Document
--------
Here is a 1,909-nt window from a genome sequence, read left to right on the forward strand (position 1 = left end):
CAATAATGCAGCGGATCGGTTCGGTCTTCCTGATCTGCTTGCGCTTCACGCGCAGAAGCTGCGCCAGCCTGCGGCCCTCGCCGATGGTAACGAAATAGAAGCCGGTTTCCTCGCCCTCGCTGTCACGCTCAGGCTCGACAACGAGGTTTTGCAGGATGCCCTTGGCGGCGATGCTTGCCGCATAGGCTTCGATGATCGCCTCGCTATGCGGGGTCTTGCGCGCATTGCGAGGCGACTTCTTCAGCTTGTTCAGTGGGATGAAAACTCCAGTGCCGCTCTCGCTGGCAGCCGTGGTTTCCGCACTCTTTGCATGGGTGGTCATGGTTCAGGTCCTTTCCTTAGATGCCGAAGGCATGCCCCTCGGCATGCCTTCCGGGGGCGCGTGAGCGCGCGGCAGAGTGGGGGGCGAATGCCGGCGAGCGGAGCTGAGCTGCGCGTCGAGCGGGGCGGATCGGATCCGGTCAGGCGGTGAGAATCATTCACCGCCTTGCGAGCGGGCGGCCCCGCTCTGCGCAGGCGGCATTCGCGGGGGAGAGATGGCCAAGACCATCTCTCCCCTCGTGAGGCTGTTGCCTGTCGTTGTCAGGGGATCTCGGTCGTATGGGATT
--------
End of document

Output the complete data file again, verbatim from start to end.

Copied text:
Here is a 1,909-nt window from a genome sequence, read left to right on the forward strand (position 1 = left end):
CAATAATGCAGCGGATCGGTTCGGTCTTCCTGATCTGCTTGCGCTTCACGCGCAGAAGCTGCGCCAGCCTGCGGCCCTCGCCGATGGTAACGAAATAGAAGCCGGTTTCCTCGCCCTCGCTGTCACGCTCAGGCTCGACAACGAGGTTTTGCAGGATGCCCTTGGCGGCGATGCTTGCCGCATAGGCTTCGATGATCGCCTCGCTATGCGGGGTCTTGCGCGCATTGCGAGGCGACTTCTTCAGCTTGTTCAGTGGGATGAAAACTCCAGTGCCGCTCTCGCTGGCAGCCGTGGTTTCCGCACTCTTTGCATGGGTGGTCATGGTTCAGGTCCTTTCCTTAGATGCCGAAGGCATGCCCCTCGGCATGCCTTCCGGGGGCGCGTGAGCGCGCGGCAGAGTGGGGGGCGAATGCCGGCGAGCGGAGCTGAGCTGCGCGTCGAGCGGGGCGGATCGGATCCGGTCAGGCGGTGAGAATCATTCACCGCCTTGCGAGCGGGCGGCCCCGCTCTGCGCAGGCGGCATTCGCGGGGGAGAGATGGCCAAGACCATCTCTCCCCTCGTGAGGCTGTTGCCTGTCGTTGTCAGGGGATCTCGGTCGTATGGGATT